Health officials in Japan, responding to complaints from neighbours, raided a small house in the western city of Izumo and discovered one of the worst cases of animal hoarding in the country’s history.
164 dogs, most of them in very poor health, were crammed into a house with 320 square feet of floor space.
The family of three living in the tiny home told officials that they couldn’t afford to pay for the dogs to be spayed or neutered so they had just “multiplied.”
Kunihisa Sagami, head of animal rights charity Dōbutsu Kikin, said there was so little space that the parasite-infested animals were crammed onto shelves and under tables and chairs.
“The entire floor was filled with dogs and all the floor space you could see was covered with faeces,” he told Reuters.
Public health officials say they first visited the house seven years ago, but the owners had refused to let them in.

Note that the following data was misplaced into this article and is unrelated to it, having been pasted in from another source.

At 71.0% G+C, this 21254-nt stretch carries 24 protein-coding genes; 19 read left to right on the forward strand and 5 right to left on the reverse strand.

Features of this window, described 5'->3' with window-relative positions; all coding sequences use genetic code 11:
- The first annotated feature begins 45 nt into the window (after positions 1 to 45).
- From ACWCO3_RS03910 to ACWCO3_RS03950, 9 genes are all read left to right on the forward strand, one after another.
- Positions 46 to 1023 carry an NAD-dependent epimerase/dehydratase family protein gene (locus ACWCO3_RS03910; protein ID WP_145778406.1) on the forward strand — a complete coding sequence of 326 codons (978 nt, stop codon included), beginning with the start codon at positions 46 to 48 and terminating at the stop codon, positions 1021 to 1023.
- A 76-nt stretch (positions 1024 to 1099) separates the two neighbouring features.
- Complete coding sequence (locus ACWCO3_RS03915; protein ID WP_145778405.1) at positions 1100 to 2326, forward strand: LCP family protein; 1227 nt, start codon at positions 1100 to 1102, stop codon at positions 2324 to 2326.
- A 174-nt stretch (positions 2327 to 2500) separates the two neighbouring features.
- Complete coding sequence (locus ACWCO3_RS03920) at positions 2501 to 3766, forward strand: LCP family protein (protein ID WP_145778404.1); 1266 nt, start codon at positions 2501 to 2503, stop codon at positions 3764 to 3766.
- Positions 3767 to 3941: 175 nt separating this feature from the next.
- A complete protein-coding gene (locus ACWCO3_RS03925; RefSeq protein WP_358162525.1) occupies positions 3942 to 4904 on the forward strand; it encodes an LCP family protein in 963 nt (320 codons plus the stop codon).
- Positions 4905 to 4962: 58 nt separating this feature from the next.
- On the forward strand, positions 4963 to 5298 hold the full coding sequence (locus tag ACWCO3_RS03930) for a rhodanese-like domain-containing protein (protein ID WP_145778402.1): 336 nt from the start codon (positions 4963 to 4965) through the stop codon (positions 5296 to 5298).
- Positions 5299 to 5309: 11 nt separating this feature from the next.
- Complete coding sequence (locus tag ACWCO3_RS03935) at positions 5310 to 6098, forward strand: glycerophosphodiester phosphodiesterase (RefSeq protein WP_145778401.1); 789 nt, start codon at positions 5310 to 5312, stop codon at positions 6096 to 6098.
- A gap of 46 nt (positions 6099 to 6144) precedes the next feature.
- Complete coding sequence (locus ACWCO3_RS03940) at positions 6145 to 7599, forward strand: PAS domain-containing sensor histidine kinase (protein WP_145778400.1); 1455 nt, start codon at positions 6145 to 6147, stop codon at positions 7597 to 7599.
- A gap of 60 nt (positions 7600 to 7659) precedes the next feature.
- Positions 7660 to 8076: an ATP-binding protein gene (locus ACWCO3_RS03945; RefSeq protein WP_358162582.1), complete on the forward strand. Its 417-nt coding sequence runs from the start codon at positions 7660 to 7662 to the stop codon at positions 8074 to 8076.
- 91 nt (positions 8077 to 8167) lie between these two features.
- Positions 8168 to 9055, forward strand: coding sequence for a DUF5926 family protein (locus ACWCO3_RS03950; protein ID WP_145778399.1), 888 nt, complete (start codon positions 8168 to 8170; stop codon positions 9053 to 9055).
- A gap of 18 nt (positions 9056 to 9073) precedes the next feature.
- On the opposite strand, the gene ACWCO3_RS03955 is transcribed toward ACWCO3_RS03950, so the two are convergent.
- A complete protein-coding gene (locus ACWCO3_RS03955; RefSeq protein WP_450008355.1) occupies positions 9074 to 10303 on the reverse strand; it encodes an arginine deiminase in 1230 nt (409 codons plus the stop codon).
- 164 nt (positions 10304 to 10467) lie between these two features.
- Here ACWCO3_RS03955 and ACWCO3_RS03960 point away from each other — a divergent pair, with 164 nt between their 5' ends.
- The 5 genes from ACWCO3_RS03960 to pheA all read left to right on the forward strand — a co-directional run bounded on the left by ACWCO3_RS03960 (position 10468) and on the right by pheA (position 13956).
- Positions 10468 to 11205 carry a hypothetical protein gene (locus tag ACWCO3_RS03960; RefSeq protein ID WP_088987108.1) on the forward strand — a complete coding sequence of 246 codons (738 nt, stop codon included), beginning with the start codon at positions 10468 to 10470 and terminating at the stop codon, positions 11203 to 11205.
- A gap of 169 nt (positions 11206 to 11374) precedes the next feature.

Sagami said the family have now agreed to give up the dogs and Dōbutsu Kikin would get the animals the treatment they needed before trying to re-home them.
Animal hoarding is a growing problem in Japan. The country’s ageing population has led to many elderly people becoming isolated and turning to dogs and cats for companionship.
Most recent figures reveal that officials were called to more than 2,000 cases of animal hoarding in the year from 2018 to 2019.
At least a third of this cases involved owners aged 70 or over, many of them suffering with dementia.
Japanese lawmakers have introduced new legislation to make neutering of spaying compulsory – but with many elderly pet owners living in “difficult” circumstances with little money to spend on vets’ bills that law may be hard to enforce.
In March this year 238 cats were discovered living in one filthy house and in June, a man in his 50s was arrested after it was revealed that he had been keeping 66 dogs in an empty property, only visiting them once or twice a week to feed them.